01 December 2000
Dismissing suggestions that choice is not possible when demand outstrips supply, he told an Institute of Public Policy Research conference that many tenants in high-demand areas would be prepared to move to an area of less demand if they were given the opportunity.
Too many tenants were offered homes on a 'take-it-or-leave-it' basis with social housing 'managed as a welfare hand-out', Raynsford told the conference in London on November 29. 'I do not accept that improvements in choice are not possible in high-demand areas,' he said, adding that proposals in the housing green paper would put more onus on tenants to identify the homes they want or are prepared to accept.
Pilot schemes launched by the Department for the Environment, Transport and the Regions will test new customer-focused lettings policies by encouraging greater co-operation between councils and registered social landlords across local authority boundaries. Up to 20 pilots are expected to take place, starting early in the new year.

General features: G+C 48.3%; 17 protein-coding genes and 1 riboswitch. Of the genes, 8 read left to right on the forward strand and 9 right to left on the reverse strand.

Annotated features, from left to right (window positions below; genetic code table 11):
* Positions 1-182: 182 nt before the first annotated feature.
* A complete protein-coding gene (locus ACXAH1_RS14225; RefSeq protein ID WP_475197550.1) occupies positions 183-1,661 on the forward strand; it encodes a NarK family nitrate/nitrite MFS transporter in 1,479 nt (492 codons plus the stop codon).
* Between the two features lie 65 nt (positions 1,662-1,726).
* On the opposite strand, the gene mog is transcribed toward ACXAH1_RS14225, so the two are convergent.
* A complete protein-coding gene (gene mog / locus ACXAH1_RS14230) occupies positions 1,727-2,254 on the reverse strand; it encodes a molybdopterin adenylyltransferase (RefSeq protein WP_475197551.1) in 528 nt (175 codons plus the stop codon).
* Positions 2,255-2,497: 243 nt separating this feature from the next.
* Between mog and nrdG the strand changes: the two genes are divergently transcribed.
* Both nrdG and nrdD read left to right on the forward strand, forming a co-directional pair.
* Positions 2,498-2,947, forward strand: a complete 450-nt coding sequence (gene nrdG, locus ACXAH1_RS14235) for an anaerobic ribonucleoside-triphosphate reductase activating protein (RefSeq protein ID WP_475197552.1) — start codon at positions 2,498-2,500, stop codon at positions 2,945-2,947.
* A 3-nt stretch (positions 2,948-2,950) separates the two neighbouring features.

'Existing policies for letting social housing and setting rents can often work against choice,' said Raynsford. 'In too many areas, management pressures, over-complex needs assessments and restrictions on movement between areas leave tenants feeling that they have not been given any real choice or say.'